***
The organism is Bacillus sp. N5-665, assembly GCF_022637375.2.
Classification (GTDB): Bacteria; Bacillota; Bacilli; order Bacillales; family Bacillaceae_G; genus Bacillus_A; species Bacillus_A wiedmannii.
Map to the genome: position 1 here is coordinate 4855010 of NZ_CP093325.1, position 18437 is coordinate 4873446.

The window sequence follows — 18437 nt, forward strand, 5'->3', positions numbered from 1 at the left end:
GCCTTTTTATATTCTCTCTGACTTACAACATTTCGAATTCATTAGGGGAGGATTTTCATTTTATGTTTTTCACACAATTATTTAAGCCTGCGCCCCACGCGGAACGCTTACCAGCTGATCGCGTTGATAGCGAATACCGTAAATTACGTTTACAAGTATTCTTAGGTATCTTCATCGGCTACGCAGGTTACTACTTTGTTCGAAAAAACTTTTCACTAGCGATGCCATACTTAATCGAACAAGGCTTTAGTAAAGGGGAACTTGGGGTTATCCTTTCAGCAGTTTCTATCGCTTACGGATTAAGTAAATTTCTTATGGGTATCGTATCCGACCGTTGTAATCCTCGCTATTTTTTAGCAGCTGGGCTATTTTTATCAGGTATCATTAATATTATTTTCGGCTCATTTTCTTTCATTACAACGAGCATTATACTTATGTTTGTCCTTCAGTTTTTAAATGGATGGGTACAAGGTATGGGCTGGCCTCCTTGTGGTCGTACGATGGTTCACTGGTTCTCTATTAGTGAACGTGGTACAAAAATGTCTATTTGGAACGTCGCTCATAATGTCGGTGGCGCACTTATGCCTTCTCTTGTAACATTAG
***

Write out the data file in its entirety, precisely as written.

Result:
The organism is Bacillus sp. N5-665, assembly GCF_022637375.2.
Classification (GTDB): Bacteria; Bacillota; Bacilli; order Bacillales; family Bacillaceae_G; genus Bacillus_A; species Bacillus_A wiedmannii.
Map to the genome: position 1 here is coordinate 4855010 of NZ_CP093325.1, position 18437 is coordinate 4873446.

The window sequence follows — 18437 nt, forward strand, 5'->3', positions numbered from 1 at the left end:
GCCTTTTTATATTCTCTCTGACTTACAACATTTCGAATTCATTAGGGGAGGATTTTCATTTTATGTTTTTCACACAATTATTTAAGCCTGCGCCCCACGCGGAACGCTTACCAGCTGATCGCGTTGATAGCGAATACCGTAAATTACGTTTACAAGTATTCTTAGGTATCTTCATCGGCTACGCAGGTTACTACTTTGTTCGAAAAAACTTTTCACTAGCGATGCCATACTTAATCGAACAAGGCTTTAGTAAAGGGGAACTTGGGGTTATCCTTTCAGCAGTTTCTATCGCTTACGGATTAAGTAAATTTCTTATGGGTATCGTATCCGACCGTTGTAATCCTCGCTATTTTTTAGCAGCTGGGCTATTTTTATCAGGTATCATTAATATTATTTTCGGCTCATTTTCTTTCATTACAACGAGCATTATACTTATGTTTGTCCTTCAGTTTTTAAATGGATGGGTACAAGGTATGGGCTGGCCTCCTTGTGGTCGTACGATGGTTCACTGGTTCTCTATTAGTGAACGTGGTACAAAAATGTCTATTTGGAACGTCGCTCATAATGTCGGTGGCGCACTTATGCCTTCTCTTGTAACATTAG